[04.11.10 14:20:28] PGDP: To restate what Mario Casanova, Director of the CACT, always says: we need to give artists the chance to reappropriate art spaces. And indeed, numerous art venues, especially the Swiss Kunsthalle, were born (at least in the intentions of the founders) as places for the aggregation, protection, exhibition and exchange of ideas among artists. Thus, my collaboration with the CACT is due primarily to the fact that I was one of the artists who took Casanova’s request seriously, and suggested a whole series of initiatives which were very warmly received by Casanova, hence the position of Coordinator of Collateral Events. Cohabitations of the kind to which you refer are necessary, I think, in a context where there is a vast amount of art on offer, but which is largely the product of nepotism and local mafias, since cohabitations give artists and not just the political custodians of art the opportunity to express themselves. A willingness, then, to reemphasise the principal actor, i.e. the artist.
[04.11.10 14:21:51] JMR: So the curator himself becomes an artist?
[04.11.10 14:27:19] PGDP: In the Szeemannian concept, yes, even if over time, things have changed from what the inestimable Szeemann proposed, hence the popularity of “starlet” curators in the art world, and especially in Italy, where I’ve worked with numerous curators who, in an uneducated and totally unprofessional manner, take the place of the artist himself, saying what he should or shouldn’t do.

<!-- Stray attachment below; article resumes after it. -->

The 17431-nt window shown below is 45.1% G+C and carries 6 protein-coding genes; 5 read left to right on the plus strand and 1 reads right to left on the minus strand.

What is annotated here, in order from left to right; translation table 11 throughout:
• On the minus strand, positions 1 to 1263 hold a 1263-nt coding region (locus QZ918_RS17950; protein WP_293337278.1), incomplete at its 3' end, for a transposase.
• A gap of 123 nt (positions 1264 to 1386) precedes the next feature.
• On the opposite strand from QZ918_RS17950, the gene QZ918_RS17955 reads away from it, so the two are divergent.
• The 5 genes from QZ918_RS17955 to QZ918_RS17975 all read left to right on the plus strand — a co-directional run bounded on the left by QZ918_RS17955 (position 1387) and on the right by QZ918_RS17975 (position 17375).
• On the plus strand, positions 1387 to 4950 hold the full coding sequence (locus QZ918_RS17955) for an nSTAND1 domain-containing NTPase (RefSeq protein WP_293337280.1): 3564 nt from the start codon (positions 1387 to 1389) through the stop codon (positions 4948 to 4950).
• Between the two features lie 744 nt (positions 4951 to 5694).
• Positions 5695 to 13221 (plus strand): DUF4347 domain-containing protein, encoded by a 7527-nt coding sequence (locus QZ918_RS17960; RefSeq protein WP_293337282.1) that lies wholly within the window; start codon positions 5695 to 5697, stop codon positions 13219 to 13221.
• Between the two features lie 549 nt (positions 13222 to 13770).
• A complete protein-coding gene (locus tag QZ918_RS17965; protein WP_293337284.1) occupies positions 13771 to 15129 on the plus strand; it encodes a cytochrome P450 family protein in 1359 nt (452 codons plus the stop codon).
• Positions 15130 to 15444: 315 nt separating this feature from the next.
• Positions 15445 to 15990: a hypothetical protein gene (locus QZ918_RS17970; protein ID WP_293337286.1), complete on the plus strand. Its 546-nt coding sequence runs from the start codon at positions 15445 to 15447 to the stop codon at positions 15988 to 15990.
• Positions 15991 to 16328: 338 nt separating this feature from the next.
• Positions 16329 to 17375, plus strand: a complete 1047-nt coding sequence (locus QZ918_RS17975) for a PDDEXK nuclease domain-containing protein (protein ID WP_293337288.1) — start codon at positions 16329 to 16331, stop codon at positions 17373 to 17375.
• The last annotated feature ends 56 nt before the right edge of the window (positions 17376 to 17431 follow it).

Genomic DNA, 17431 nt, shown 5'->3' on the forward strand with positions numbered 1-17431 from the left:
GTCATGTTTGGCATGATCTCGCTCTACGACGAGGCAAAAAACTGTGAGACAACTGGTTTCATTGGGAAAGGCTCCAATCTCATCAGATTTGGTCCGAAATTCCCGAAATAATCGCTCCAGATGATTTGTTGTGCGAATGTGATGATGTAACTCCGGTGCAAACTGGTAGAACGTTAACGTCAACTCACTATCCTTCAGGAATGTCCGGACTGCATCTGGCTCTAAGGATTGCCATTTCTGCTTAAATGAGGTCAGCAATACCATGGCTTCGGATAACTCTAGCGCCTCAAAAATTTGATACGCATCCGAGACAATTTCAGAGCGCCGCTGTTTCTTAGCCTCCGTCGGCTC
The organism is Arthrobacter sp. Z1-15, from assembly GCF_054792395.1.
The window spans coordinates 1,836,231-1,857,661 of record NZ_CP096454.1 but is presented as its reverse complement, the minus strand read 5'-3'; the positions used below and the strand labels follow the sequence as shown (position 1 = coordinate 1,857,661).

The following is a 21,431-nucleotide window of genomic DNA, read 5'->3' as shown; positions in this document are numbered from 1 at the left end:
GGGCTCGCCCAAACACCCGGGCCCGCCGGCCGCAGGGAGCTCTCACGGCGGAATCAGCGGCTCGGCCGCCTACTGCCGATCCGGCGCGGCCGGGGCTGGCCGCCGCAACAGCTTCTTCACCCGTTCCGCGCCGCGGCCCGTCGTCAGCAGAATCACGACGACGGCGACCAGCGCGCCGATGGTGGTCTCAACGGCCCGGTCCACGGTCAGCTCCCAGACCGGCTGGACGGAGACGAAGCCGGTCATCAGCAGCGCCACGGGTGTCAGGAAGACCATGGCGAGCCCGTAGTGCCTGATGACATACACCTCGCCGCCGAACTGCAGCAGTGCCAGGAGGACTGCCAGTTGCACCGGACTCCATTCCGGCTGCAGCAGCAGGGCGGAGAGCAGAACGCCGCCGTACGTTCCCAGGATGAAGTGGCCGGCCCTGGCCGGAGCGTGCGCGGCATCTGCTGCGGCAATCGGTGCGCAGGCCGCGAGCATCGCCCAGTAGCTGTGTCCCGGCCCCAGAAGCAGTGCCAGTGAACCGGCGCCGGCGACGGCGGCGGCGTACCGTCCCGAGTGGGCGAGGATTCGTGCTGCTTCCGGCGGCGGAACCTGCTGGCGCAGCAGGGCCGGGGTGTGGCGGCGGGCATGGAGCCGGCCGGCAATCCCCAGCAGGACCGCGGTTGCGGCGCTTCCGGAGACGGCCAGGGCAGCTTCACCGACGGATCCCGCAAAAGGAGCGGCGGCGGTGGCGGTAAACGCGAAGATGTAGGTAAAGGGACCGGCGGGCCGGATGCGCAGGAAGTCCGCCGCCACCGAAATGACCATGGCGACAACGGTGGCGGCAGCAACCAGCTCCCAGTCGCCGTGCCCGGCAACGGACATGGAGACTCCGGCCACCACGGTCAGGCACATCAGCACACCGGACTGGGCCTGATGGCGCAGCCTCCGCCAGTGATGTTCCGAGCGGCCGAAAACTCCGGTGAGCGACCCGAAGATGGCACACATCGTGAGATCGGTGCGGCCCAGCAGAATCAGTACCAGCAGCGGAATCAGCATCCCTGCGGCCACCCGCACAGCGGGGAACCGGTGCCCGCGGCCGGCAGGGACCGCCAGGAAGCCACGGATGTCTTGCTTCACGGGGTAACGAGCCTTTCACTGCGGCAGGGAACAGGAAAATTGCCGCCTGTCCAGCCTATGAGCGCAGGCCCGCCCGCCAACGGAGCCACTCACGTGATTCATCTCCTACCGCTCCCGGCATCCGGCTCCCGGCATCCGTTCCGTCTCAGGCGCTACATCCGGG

Art in the service of a pushiness equal to that which you find in the idea of an American multinational. The curator is an artist and the artist is a curator; the difference for me remains in the approach you take towards the projects being presented. I don’t see anything wrong in an artist organising a collective exhibition of other artists, or following his own vision and presenting his own artistic work as a curator. Why do we still create castes and subdivisions? In 2010, do we really need to tear through the pages of an encyclopaedia to know who we are or to know who we should be in the eyes of others? For me, what means something is doing, taking action. That’s what counts.
[04.11.10 14:30:04] JMR: On this point, it seems reasonable then to ask you the fateful question, since you mentioned foreign countries. One might think of unmissable Berlin, cryptic Brussels, crazy New York, out-of-fashion Barcelona… But strangely, one never thinks of Bellinzona. Why this choice?